I don’t pretend to have any cure-all recommendations and certainly none that is quickly implemented. However, I think it worthwhile to call-out some of the culprits or at least those who for the pure reason of monetizing weaknesses turn a blind eye.
Specifically, as Mothership notes in their piece, NGP Van/EveryAction/Bonterra play a big a role in the spam problem. The Agitator raised this issue two years ago With regard scamming, or the substance of the emails, their former CEO took the position in 2021 that it isn’t their place to decide what is and isn’t acceptable, and I haven’t seen any indication that they’ve changed their view on that. Action Item: For those organizations that are their clients now would be a good time to contact your account manager and ask for full clarification on their email, list sharing, spam and content policies and practices.
And then there are the third-party providers of email lists. Lists provided and often unethically sourced of contributors who have never given opt-in permission to be used by the organization renting or buying the list. Not only are they lousy performers, use of them is also a violation of 21 states’ privacy laws. Action Item: Before you rent, exchange, or even buy an email list, demand and explanation of how the seller/broker obtained the list and whether or not it was ethically sourced so there are op-in permissions for your organization’s use.
Finally, if you are a donor who’s being bombarded and pissed off, just stop giving. Or, if you feel you must give to that candidate (by midnight so they get the 60X Match) find the candidate’s own website and give directly. There simply are too many PACs, candidate committees that making promises they won’t deliver on or offering splitting contributions among candidates, thus weakening the effectiveness of your contribution.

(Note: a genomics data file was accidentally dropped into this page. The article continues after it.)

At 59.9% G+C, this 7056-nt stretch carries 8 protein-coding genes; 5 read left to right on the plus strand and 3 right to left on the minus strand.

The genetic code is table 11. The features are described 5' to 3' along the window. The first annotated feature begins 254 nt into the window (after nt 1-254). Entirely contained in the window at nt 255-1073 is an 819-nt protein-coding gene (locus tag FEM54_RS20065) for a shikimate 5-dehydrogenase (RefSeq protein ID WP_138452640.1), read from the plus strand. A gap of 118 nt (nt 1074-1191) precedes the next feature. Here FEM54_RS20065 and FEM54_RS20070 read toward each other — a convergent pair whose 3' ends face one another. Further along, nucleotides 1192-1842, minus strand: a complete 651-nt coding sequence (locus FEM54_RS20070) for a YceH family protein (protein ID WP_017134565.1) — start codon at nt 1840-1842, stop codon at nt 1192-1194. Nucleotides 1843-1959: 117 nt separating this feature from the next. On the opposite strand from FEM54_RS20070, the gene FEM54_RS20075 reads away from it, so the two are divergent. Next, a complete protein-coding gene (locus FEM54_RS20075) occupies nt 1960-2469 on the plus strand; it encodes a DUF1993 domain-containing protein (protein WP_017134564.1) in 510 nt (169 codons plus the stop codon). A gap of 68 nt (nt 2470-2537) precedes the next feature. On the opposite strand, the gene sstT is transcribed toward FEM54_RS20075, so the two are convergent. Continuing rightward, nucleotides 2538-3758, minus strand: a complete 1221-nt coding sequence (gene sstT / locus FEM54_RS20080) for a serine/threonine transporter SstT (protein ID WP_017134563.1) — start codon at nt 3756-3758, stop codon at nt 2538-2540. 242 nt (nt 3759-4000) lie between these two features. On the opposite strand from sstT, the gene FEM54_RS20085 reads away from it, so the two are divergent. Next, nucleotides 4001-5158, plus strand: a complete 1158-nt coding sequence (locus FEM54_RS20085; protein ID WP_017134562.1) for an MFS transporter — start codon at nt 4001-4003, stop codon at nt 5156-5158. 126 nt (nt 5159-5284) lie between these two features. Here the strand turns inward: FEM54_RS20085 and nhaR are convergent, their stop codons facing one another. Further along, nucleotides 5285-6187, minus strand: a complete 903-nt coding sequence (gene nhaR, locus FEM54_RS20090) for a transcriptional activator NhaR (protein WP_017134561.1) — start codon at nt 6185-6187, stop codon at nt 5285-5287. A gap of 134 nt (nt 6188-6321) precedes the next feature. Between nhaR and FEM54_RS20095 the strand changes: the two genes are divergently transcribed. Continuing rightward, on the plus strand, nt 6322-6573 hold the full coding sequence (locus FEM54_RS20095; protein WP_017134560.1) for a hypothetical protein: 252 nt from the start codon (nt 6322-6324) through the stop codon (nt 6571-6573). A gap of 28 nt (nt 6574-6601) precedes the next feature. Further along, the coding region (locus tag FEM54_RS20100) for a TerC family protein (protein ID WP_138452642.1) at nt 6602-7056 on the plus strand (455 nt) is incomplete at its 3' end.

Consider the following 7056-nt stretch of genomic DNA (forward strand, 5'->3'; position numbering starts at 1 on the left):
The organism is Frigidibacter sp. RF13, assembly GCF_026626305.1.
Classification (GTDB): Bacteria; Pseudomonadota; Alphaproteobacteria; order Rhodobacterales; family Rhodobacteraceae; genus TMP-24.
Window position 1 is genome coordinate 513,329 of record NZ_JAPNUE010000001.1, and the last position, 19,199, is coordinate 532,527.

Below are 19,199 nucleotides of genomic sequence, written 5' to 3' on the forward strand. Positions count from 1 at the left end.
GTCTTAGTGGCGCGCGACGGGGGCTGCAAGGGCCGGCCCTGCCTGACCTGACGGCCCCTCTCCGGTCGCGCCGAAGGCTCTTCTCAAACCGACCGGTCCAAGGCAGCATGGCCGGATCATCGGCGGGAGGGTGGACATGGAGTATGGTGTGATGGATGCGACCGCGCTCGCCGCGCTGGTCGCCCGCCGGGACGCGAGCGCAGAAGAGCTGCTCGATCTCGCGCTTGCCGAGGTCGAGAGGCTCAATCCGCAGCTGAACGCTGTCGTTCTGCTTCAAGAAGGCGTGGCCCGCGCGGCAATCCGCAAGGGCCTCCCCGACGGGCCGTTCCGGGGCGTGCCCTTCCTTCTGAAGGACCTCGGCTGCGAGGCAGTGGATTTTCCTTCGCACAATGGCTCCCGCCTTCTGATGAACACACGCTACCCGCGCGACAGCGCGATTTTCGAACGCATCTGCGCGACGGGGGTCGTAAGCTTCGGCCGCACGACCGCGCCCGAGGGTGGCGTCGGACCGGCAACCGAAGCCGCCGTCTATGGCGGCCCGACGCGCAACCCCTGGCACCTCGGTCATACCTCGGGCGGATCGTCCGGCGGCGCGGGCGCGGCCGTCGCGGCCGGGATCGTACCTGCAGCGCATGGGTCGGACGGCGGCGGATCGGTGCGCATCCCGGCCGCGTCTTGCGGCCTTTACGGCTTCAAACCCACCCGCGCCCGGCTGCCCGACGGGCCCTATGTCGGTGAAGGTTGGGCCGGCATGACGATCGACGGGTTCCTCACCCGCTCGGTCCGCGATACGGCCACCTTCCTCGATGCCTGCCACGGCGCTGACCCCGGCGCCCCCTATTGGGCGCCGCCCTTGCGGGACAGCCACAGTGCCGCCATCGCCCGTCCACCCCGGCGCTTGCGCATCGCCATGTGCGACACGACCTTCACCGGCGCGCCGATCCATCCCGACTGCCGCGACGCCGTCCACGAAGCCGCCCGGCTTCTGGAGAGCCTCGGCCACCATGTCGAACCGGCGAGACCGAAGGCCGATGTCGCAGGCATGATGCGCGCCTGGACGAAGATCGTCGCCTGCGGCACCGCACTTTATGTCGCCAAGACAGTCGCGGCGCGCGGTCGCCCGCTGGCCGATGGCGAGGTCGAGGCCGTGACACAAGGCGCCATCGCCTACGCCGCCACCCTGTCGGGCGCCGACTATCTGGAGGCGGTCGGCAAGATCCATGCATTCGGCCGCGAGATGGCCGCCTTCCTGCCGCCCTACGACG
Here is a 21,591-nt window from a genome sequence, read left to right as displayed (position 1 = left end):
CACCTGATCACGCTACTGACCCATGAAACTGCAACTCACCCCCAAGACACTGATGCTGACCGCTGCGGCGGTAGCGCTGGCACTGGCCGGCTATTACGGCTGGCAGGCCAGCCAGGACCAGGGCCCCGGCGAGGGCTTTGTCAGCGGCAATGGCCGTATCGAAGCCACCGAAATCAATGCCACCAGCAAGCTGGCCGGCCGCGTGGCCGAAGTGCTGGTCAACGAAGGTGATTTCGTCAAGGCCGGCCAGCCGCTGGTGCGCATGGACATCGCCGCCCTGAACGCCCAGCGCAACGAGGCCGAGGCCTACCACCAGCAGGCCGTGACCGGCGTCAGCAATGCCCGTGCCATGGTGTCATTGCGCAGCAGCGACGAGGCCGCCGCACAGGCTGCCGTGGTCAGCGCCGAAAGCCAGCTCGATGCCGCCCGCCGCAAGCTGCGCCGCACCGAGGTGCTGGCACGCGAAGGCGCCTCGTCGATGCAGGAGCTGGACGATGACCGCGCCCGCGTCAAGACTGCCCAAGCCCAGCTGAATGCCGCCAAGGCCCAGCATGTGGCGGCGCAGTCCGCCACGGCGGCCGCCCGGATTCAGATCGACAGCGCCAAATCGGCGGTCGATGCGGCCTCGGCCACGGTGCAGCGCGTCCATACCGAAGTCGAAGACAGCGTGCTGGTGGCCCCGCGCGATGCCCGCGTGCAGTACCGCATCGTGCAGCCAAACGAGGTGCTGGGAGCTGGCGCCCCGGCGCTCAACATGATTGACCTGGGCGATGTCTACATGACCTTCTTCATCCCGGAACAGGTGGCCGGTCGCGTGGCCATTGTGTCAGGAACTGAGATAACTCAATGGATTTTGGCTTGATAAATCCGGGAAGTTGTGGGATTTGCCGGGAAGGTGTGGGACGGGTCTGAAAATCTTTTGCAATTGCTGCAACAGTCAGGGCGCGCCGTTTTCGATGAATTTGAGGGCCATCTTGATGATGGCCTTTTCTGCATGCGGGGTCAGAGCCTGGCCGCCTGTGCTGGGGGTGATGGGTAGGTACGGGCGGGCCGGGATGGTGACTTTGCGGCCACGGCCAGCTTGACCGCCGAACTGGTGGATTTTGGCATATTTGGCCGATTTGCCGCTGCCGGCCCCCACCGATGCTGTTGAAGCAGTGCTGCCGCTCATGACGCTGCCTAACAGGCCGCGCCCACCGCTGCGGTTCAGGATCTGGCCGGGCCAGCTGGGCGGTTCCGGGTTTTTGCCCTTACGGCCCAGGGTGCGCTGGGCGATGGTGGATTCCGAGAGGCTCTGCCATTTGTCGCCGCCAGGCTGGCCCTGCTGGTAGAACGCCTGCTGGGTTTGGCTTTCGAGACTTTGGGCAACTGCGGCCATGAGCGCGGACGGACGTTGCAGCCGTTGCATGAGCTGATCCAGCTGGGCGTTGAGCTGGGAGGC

Knowledge and Ethical Standards Are Best Antidotes
As in every mode of fundraising openness, transparency and knowledge are the best ways to protect your organization and help clean up the industry.
When it comes to the digital realm one of my personal favorite –and there are others—is The Civic Shout Foundation that helps train nonprofits on how to run email programs that help achieve your mission without guilt-tripping, spamming or scamming donor and prospective donors. (See this piece in Campaigner by Josh Nelson, the Foundation’s founder for more detail.)
At the end of the day we all need to be mindful, as we’ve warned over and over that donors need a break. Fundamental to these warnings is the knowledge that if we don’t give donors a break –if we don’t employ strategies like “pulsing” – we’ll wake up only to find the donors we were counting no longer have a pulse for giving.
P.S. For those readers who want to dig in more to frequency and how to avoid some of the pitfalls of treating all donors the same, RKD Group and DonorVoice have partnered to curate an exclusive experience tailored for senior, nonprofit leaders. We’ve reserved a handful of seats, submit your application today to attend the Shift. One night. Six speakers. Endless opportunity to create change.